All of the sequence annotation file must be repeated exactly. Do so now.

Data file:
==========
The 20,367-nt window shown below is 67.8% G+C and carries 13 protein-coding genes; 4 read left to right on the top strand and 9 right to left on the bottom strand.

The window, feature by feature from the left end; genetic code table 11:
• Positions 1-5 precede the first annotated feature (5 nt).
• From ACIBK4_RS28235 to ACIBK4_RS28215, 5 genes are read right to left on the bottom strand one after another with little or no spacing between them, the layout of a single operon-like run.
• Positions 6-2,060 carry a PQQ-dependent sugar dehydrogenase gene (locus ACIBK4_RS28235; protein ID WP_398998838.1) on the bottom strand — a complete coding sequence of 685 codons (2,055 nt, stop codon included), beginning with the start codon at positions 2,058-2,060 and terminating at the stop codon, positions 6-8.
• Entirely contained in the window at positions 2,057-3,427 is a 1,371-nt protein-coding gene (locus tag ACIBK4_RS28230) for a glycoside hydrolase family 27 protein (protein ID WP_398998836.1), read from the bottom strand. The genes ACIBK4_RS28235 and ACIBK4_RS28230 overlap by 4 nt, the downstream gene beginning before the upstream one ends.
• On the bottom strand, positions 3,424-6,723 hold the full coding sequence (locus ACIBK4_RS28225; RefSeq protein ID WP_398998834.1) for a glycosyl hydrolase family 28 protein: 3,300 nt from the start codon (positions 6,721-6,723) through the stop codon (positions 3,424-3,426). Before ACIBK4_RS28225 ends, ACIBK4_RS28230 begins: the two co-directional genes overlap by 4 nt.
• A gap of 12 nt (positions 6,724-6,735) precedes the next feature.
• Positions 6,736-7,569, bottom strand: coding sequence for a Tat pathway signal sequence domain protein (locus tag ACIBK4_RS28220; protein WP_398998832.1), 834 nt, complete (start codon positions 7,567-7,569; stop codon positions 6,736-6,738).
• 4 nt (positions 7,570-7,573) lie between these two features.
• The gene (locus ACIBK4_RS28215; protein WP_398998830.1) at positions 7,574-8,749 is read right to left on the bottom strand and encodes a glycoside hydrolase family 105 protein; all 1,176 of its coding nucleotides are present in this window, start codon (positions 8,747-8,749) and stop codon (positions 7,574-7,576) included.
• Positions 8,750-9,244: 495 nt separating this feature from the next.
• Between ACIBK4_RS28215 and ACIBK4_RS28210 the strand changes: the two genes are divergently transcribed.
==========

The 20,367-nt window shown below is 67.8% G+C and carries 13 protein-coding genes; 4 read left to right on the top strand and 9 right to left on the bottom strand.

The window, feature by feature from the left end; genetic code table 11:
• Positions 1-5 precede the first annotated feature (5 nt).
• From ACIBK4_RS28235 to ACIBK4_RS28215, 5 genes are read right to left on the bottom strand one after another with little or no spacing between them, the layout of a single operon-like run.
• Positions 6-2,060 carry a PQQ-dependent sugar dehydrogenase gene (locus ACIBK4_RS28235; protein ID WP_398998838.1) on the bottom strand — a complete coding sequence of 685 codons (2,055 nt, stop codon included), beginning with the start codon at positions 2,058-2,060 and terminating at the stop codon, positions 6-8.
• Entirely contained in the window at positions 2,057-3,427 is a 1,371-nt protein-coding gene (locus tag ACIBK4_RS28230) for a glycoside hydrolase family 27 protein (protein ID WP_398998836.1), read from the bottom strand. The genes ACIBK4_RS28235 and ACIBK4_RS28230 overlap by 4 nt, the downstream gene beginning before the upstream one ends.
• On the bottom strand, positions 3,424-6,723 hold the full coding sequence (locus ACIBK4_RS28225; RefSeq protein ID WP_398998834.1) for a glycosyl hydrolase family 28 protein: 3,300 nt from the start codon (positions 6,721-6,723) through the stop codon (positions 3,424-3,426). Before ACIBK4_RS28225 ends, ACIBK4_RS28230 begins: the two co-directional genes overlap by 4 nt.
• A gap of 12 nt (positions 6,724-6,735) precedes the next feature.
• Positions 6,736-7,569, bottom strand: coding sequence for a Tat pathway signal sequence domain protein (locus tag ACIBK4_RS28220; protein WP_398998832.1), 834 nt, complete (start codon positions 7,567-7,569; stop codon positions 6,736-6,738).
• 4 nt (positions 7,570-7,573) lie between these two features.
• The gene (locus ACIBK4_RS28215; protein WP_398998830.1) at positions 7,574-8,749 is read right to left on the bottom strand and encodes a glycoside hydrolase family 105 protein; all 1,176 of its coding nucleotides are present in this window, start codon (positions 8,747-8,749) and stop codon (positions 7,574-7,576) included.
• Positions 8,750-9,244: 495 nt separating this feature from the next.
• Between ACIBK4_RS28215 and ACIBK4_RS28210 the strand changes: the two genes are divergently transcribed.